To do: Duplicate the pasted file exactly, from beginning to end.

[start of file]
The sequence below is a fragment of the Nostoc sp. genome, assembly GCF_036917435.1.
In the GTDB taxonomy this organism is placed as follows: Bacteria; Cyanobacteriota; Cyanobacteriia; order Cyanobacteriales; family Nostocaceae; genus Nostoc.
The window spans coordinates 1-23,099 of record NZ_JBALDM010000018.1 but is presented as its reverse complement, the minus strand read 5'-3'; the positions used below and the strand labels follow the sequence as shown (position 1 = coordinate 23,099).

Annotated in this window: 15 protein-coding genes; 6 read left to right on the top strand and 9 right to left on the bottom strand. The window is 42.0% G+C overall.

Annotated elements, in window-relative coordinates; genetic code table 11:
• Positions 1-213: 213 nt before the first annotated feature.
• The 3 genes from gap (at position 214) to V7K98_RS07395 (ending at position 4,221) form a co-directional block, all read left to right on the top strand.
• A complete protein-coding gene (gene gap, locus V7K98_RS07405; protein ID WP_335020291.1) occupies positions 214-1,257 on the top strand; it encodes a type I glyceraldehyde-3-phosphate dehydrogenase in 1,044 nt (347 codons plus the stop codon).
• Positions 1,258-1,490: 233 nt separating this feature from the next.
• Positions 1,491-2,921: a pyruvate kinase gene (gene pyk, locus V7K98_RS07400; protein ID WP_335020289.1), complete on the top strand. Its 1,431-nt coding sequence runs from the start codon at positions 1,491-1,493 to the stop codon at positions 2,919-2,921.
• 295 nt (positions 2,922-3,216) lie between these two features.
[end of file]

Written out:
The sequence below is a fragment of the Nostoc sp. genome, assembly GCF_036917435.1.
In the GTDB taxonomy this organism is placed as follows: Bacteria; Cyanobacteriota; Cyanobacteriia; order Cyanobacteriales; family Nostocaceae; genus Nostoc.
The window spans coordinates 1-23,099 of record NZ_JBALDM010000018.1 but is presented as its reverse complement, the minus strand read 5'-3'; the positions used below and the strand labels follow the sequence as shown (position 1 = coordinate 23,099).

Annotated in this window: 15 protein-coding genes; 6 read left to right on the top strand and 9 right to left on the bottom strand. The window is 42.0% G+C overall.

Annotated elements, in window-relative coordinates; genetic code table 11:
• Positions 1-213: 213 nt before the first annotated feature.
• The 3 genes from gap (at position 214) to V7K98_RS07395 (ending at position 4,221) form a co-directional block, all read left to right on the top strand.
• A complete protein-coding gene (gene gap, locus V7K98_RS07405; protein ID WP_335020291.1) occupies positions 214-1,257 on the top strand; it encodes a type I glyceraldehyde-3-phosphate dehydrogenase in 1,044 nt (347 codons plus the stop codon).
• Positions 1,258-1,490: 233 nt separating this feature from the next.
• Positions 1,491-2,921: a pyruvate kinase gene (gene pyk, locus V7K98_RS07400; protein ID WP_335020289.1), complete on the top strand. Its 1,431-nt coding sequence runs from the start codon at positions 1,491-1,493 to the stop codon at positions 2,919-2,921.
• 295 nt (positions 2,922-3,216) lie between these two features.